Skip to main content
U.S. flag

An official website of the United States government

Official websites use .gov
A .gov website belongs to an official government organization in the United States.

Secure .gov websites use HTTPS
A lock () or https:// means you’ve safely connected to the .gov website. Share sensitive information only on official, secure websites.

April 2012Vol. 13, No. 3Centennial Series: The Creation of the Children's Bureau

This is the ninth and final article in our first Centennial Series. This series addressed some of the social issues, practices, and policies that laid the groundwork for the creation of the Children's Bureau in April 1912. A new series, CB Decade-by-Decade, will premiere in May and examine the highlights from each decade of the Children's Bureau's first 100 years.

At the turn of the last century, the concept of children as economic necessities began to wane and was replaced by the idea that children had a right to a happy, healthy, and safe childhood. This budding attitude, combined with Progressive Era campaigns for government intervention in the nation's social struggles, raised the need for a Federal agency charged with protecting the welfare of America's children. After 9 years and 11 congressional bills, the Children's Bureau was created. Its early efforts laid the foundation for much of the research, initiatives, and programs that continue today. 

There were two main issues that led to the Bureau's creation: infant mortality rates and child labor. According to the 1910 U.S. Census, there were an estimated 2.2 million children under 1 year of age (U.S. Census Bureau, 1910). That year, there also were approximately 300,000 infant deaths (Lathrop, 1914). A study in 1907 found that more than 500,000 children were employed in industrial jobs, including in coal mines, textile mills, iron and steel works, and furniture, lumber, and glass factories (Lindenmeyer, 1997). In the early 20th century, the Federal Government had no stake in nurturing the development or protecting the well-being of the nation's children. Such work was primarily conducted by religious and philanthropic entities, until activists encouraged government engagement.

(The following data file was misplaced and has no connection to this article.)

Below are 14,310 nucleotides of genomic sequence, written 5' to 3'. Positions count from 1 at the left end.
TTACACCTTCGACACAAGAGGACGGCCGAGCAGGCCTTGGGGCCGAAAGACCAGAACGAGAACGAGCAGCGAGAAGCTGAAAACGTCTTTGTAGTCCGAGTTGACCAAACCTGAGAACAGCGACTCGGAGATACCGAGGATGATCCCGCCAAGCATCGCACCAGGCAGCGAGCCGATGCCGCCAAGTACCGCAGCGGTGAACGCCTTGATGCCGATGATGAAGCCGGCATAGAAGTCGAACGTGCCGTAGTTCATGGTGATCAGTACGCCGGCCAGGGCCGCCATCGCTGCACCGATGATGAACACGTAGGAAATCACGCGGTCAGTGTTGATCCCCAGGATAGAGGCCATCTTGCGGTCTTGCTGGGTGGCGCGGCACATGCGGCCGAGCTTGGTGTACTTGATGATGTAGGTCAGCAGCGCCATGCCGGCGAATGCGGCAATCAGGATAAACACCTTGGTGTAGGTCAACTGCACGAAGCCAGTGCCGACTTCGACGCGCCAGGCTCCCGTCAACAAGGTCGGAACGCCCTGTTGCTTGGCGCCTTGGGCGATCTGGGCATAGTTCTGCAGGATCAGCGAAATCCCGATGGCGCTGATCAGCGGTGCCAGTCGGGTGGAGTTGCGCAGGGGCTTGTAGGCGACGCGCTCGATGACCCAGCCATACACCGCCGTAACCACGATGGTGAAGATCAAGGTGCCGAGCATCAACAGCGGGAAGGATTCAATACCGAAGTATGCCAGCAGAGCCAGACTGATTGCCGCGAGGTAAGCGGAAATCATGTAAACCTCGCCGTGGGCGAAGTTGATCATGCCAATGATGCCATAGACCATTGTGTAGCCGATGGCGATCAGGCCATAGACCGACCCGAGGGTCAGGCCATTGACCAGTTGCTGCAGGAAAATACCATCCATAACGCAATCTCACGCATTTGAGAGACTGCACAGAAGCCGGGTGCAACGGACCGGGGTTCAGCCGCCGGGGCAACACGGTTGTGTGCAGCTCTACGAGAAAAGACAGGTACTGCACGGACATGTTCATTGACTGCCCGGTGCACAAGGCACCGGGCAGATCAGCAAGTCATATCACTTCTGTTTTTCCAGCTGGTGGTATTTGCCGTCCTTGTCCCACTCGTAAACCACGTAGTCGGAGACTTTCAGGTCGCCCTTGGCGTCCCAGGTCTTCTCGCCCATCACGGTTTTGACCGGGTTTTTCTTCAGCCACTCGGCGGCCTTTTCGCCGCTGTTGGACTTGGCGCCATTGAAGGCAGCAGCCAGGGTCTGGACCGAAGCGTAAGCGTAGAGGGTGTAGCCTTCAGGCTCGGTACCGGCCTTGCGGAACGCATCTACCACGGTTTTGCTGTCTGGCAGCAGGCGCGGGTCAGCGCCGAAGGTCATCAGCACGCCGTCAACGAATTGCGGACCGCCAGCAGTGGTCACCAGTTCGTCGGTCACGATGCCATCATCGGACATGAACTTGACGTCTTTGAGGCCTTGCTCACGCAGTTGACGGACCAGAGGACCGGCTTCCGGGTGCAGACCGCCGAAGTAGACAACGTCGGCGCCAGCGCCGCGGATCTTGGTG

As early as 1900, Florence Kelley, a member of the National Consumers League who regularly spoke on child labor issues, proposed in her lectures a Federal Commission on Children. In 1903, Lillian Wald, founder of New York City's Henry Street Settlement, suggested to Kelley that the government establish a Federal Children's Bureau. Kelley brought the recommendation to Edward Devine, a trustee of the newly formed National Child Labor Committee and through whom Wald was able to get the attention of President Theodore Roosevelt (Bradbury, 1962). While the President promised his support, congressional approval was necessary. That road was neither short nor smooth.

The first bill to create the Children's Bureau was introduced in 1906, however, it never reached a vote. In 1908, another bill was introduced and passed out of committee. Nevertheless, it reached the same fate as the original bill, never seeing a final vote (U.S. Department of Commerce and Labor, 1912). The turning point came in 1909 when the American Academy of Medicine (AAM) convened the first-ever infant mortality conference in New Haven, CT (Reynolds, 2007). That same year, President Roosevelt called for the first White House Conference on the Care of Dependent Children and raised his support for the agency to new heights: